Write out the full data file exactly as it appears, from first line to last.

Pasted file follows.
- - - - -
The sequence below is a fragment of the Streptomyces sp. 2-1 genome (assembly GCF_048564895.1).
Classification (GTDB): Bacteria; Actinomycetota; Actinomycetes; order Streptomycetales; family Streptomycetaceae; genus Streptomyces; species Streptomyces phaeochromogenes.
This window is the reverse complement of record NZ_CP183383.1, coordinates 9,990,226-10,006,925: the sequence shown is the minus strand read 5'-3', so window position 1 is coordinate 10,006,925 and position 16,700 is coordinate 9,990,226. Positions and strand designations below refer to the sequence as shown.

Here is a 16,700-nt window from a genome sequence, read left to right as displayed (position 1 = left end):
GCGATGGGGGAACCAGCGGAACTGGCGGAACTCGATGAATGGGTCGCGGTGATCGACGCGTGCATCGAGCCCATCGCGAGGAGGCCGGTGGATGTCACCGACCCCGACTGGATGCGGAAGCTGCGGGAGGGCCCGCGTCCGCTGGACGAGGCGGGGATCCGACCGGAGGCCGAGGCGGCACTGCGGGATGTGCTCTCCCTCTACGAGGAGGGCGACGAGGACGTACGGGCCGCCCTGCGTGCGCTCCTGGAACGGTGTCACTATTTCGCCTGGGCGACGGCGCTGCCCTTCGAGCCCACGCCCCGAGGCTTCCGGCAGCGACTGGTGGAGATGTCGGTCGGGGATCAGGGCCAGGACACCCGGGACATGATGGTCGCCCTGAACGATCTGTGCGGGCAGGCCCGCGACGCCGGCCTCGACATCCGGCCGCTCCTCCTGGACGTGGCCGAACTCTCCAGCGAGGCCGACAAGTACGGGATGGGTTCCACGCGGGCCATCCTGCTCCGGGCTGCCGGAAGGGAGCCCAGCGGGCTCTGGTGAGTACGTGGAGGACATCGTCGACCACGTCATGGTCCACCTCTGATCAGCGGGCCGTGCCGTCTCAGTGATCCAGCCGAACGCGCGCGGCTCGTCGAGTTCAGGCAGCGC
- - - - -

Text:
The sequence below is a fragment of the Streptomyces sp. 2-1 genome (assembly GCF_048564895.1).
Classification (GTDB): Bacteria; Actinomycetota; Actinomycetes; order Streptomycetales; family Streptomycetaceae; genus Streptomyces; species Streptomyces phaeochromogenes.
This window is the reverse complement of record NZ_CP183383.1, coordinates 9,990,226-10,006,925: the sequence shown is the minus strand read 5'-3', so window position 1 is coordinate 10,006,925 and position 16,700 is coordinate 9,990,226. Positions and strand designations below refer to the sequence as shown.

Here is a 16,700-nt window from a genome sequence, read left to right as displayed (position 1 = left end):
GCGATGGGGGAACCAGCGGAACTGGCGGAACTCGATGAATGGGTCGCGGTGATCGACGCGTGCATCGAGCCCATCGCGAGGAGGCCGGTGGATGTCACCGACCCCGACTGGATGCGGAAGCTGCGGGAGGGCCCGCGTCCGCTGGACGAGGCGGGGATCCGACCGGAGGCCGAGGCGGCACTGCGGGATGTGCTCTCCCTCTACGAGGAGGGCGACGAGGACGTACGGGCCGCCCTGCGTGCGCTCCTGGAACGGTGTCACTATTTCGCCTGGGCGACGGCGCTGCCCTTCGAGCCCACGCCCCGAGGCTTCCGGCAGCGACTGGTGGAGATGTCGGTCGGGGATCAGGGCCAGGACACCCGGGACATGATGGTCGCCCTGAACGATCTGTGCGGGCAGGCCCGCGACGCCGGCCTCGACATCCGGCCGCTCCTCCTGGACGTGGCCGAACTCTCCAGCGAGGCCGACAAGTACGGGATGGGTTCCACGCGGGCCATCCTGCTCCGGGCTGCCGGAAGGGAGCCCAGCGGGCTCTGGTGAGTACGTGGAGGACATCGTCGACCACGTCATGGTCCACCTCTGATCAGCGGGCCGTGCCGTCTCAGTGATCCAGCCGAACGCGCGCGGCTCGTCGAGTTCAGGCAGCGC